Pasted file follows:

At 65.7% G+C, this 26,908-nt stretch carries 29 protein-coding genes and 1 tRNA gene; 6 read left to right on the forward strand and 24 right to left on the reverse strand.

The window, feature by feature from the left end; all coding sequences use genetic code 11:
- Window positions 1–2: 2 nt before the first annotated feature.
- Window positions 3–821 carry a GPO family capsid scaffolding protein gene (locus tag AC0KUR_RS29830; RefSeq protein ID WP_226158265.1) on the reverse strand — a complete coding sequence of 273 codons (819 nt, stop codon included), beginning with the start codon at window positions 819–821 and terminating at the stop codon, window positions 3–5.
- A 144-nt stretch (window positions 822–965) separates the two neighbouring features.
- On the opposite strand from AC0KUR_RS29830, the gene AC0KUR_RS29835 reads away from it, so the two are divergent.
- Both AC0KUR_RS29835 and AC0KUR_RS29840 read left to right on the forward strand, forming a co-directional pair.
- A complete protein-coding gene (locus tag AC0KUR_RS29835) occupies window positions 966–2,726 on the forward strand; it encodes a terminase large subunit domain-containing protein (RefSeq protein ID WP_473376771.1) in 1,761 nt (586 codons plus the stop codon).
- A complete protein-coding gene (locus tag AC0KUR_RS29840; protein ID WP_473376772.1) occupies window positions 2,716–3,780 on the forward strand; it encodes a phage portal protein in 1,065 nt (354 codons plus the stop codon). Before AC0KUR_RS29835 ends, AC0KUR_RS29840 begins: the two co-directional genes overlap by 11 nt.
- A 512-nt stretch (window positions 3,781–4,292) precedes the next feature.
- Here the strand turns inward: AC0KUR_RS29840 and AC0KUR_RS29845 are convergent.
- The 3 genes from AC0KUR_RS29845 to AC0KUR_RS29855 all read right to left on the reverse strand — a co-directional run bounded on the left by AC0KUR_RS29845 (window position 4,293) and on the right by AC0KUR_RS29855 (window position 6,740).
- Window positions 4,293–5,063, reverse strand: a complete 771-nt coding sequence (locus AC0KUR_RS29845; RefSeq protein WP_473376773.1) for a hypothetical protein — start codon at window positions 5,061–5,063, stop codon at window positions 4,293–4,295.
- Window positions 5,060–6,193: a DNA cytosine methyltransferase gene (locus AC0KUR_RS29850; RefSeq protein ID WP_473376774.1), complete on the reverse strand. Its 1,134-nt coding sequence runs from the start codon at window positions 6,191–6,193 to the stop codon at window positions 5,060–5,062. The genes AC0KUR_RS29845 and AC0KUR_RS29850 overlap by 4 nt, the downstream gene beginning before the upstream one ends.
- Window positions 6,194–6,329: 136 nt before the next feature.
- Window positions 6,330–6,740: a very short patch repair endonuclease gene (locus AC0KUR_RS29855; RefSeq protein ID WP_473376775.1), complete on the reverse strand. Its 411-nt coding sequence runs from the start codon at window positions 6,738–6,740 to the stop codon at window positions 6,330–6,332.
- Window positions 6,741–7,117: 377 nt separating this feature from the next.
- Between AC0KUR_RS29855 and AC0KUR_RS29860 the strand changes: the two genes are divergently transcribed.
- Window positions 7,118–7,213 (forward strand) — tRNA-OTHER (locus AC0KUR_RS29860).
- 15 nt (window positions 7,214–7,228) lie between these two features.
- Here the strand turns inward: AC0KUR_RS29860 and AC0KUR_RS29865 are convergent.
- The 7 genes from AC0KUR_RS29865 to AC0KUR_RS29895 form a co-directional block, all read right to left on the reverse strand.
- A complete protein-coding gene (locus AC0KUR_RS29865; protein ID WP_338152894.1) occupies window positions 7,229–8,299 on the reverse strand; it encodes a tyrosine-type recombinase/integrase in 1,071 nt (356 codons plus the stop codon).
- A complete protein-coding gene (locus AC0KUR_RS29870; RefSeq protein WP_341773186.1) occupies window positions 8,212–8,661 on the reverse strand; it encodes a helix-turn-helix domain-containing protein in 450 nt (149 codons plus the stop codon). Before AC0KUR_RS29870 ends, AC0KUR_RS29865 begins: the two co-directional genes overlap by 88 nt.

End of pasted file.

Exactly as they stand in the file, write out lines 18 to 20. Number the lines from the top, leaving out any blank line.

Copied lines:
- Between AC0KUR_RS29855 and AC0KUR_RS29860 the strand changes: the two genes are divergently transcribed.
- Window positions 7,118–7,213 (forward strand) — tRNA-OTHER (locus AC0KUR_RS29860).
- 15 nt (window positions 7,214–7,228) lie between these two features.